Quinoa is actually a small berry rather than a grain. It is in the psuedocereal family, a grain mimicker. I say all the better because this "grain" is jam packed with amino acids and lysine. When combined with a lower lysine grain like rice, sorghum, or millet, you have a protein that is more complete than animal proteins out there, but easier to digest. We use quinoa in a large variety of ways - hoe cakes, flat bread, sides, vegan burgers (recipe follows), and salads are a few. I generally recommend using this grain in savory dishes as opposed to desserts.
1 cup Quinoa
2 cups Water
1/2 lemon, juice
1/3 tsp salt or to taste
pepper to taste
fresh chopped herbs like chives, oregano, thyme, etc.
garlic powder to taste (optional)
Soak the quinoa in water for 20 minutes, and then use a fine sieve to drain the water and rinse. Add 2 cups of water and salt, and bring the quinoa to a boil. Turn the heat down a bit and cook until the water is absorbed. Use a fork to fluff the quinoa up, much like you would couscous, and add the lemon juice, pepper, and fresh herbs. Serve with salads, main dishes, and more. The lemon helps lighten the flavor. My 2 year old nephew approves, and this was one of the first ways I made quinoa and enjoyed it.
I picked up the Veggie Burgers Every Which Way book during a going out of business sale at a book shop. At first I was slightly disappointed at how many of the yummiest looking burgers were lacto-ovo vegetarian instead of vegan, but then I snapped out of it and realized I could use my newest technique to vegan-ize them!
I have started using yamaimo, or Japanese Mountain Yam, as an egg replacer in several dishes. Yamaimo is a little hard to get a hold of, but if you have an Asian grocery market in your area, you may be in luck. These tubers grow as long as 3 feet, and have a really peculiar trait. Once they are cut open, you can feel SLIME on the surface of the flesh. When a yamaimo is shredded, it has the slimy texture of a raw egg. If you can get past the texture issue, it is a great binder and it is used in Chinese medicine as a healing agent for the stomach and intestines.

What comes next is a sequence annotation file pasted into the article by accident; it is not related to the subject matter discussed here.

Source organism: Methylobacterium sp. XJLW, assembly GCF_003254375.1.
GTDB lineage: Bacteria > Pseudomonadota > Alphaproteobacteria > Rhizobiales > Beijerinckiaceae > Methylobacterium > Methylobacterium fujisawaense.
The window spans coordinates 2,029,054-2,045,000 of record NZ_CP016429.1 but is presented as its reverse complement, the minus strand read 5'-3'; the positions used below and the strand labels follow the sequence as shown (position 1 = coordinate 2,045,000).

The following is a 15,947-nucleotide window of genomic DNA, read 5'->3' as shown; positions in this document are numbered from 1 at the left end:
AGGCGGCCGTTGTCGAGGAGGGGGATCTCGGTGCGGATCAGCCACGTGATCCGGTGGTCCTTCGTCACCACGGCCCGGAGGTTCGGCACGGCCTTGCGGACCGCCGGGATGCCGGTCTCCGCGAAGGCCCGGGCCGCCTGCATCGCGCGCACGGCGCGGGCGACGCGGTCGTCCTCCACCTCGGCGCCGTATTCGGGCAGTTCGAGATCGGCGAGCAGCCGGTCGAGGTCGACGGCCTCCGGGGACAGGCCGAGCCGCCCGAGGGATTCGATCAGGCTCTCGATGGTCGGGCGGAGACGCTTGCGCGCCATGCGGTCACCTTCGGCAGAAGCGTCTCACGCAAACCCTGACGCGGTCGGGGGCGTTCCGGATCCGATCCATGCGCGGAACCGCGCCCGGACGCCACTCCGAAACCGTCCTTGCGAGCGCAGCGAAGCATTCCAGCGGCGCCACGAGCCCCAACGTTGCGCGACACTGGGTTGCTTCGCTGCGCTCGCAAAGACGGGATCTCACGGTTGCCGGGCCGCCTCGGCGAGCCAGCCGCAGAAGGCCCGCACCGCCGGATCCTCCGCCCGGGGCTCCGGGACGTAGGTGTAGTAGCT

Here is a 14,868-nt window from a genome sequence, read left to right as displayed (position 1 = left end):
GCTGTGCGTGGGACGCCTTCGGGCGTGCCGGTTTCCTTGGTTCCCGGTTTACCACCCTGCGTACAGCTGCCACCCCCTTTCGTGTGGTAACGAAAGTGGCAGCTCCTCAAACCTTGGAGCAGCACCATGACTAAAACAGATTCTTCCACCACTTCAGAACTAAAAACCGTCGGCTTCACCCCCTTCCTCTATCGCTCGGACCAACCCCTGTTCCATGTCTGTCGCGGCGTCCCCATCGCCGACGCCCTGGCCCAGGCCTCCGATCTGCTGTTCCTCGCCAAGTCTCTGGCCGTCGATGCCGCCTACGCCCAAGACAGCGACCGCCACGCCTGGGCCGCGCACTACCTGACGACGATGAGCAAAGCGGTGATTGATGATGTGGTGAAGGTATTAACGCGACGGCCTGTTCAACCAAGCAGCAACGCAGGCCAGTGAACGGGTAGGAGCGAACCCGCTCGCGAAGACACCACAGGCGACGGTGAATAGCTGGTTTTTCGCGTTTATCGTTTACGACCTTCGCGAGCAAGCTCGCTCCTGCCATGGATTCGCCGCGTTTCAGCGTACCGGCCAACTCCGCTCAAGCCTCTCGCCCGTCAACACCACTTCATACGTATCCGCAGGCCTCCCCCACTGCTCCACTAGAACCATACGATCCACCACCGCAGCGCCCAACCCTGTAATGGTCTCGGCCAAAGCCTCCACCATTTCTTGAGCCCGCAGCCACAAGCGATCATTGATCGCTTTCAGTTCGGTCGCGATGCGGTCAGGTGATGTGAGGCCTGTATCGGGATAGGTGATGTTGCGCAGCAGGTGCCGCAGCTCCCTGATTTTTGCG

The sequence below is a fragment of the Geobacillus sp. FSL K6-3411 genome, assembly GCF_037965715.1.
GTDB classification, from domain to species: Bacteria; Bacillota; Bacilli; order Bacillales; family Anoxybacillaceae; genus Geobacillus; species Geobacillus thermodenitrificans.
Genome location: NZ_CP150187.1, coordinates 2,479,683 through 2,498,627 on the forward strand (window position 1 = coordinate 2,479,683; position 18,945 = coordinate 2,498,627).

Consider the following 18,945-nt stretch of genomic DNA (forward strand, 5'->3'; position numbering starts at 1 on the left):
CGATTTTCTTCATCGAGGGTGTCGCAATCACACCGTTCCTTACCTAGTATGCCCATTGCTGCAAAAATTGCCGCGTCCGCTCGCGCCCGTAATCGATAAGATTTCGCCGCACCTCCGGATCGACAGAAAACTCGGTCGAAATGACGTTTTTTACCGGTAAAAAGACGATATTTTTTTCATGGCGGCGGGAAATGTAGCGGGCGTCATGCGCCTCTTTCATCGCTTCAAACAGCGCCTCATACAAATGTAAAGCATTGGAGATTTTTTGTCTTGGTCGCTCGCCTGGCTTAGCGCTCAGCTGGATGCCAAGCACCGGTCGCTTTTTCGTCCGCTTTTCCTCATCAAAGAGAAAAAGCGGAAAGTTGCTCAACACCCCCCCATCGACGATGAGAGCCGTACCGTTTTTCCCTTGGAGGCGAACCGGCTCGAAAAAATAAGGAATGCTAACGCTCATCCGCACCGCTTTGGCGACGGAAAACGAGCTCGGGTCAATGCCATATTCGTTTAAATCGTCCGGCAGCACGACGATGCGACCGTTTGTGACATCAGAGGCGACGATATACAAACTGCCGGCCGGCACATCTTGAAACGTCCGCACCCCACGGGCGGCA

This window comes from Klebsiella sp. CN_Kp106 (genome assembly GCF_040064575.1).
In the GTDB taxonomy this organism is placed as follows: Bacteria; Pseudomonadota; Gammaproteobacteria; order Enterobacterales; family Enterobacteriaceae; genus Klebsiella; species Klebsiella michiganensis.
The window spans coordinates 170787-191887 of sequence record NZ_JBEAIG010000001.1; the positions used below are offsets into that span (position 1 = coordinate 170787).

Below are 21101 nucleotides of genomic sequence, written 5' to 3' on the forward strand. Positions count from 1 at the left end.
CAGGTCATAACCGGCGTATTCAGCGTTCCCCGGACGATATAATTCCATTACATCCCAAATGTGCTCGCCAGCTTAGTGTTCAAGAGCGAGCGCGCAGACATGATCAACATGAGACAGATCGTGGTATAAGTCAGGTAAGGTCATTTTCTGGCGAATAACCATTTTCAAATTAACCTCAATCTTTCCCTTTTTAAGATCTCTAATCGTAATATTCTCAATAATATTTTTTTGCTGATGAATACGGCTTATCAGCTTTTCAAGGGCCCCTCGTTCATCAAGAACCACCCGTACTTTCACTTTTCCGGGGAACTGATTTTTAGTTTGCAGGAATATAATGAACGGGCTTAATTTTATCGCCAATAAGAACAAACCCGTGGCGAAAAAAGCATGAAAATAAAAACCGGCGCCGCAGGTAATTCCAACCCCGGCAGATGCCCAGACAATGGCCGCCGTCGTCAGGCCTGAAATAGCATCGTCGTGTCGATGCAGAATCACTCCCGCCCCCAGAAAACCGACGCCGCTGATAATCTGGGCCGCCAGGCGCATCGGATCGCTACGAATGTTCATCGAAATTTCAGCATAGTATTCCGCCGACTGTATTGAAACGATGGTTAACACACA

leave a gooey puddle in my fridge
Yamaimo grated - you can still see the grated pieces because I used a normal
sized grater, but there is also a pool of slimy liquid.
If you look closely, you can see a slime bubble on the surface of the
whole piece of yamaimo.
1 cup quinoa
3/4 cup blanched turnip greens
1/4 cup yamaimo, grated
1/4-1/2 cup finely minced red onion (I love me some onions)
1/2 lemon juiced
3 TB All purpose gluten free flour
1 tsp Hain* baking powder
1 tsp salt
1/4 tsp cayenne pepper
Soak the quinoa for 20 minutes and then rinse. Add a cup and a half of water to sauce pan and cook the quinoa. Preheat the oven to 400 degrees. Blanch turnip greens in boiling water for less than 60 seconds and put in an ice bath so they stay a vibrant green (this stops the cooking process). After the greens are cool, squeeze the water out. Put the quinoa, greens, yamaimo, gluten free flour, onion, lemon juice, baking powder, salt, and cayenne pepper in a mixing bowl and combine. Form patties on a baking sheet lined with baking paper and bake for 25-30 minutes in the oven.
I boil the turnips and serve along side the burgers with a kohlrabi apple slaw with a macadamia mustard sauce. We brought the burgers to a potluck today and people seemed to like them.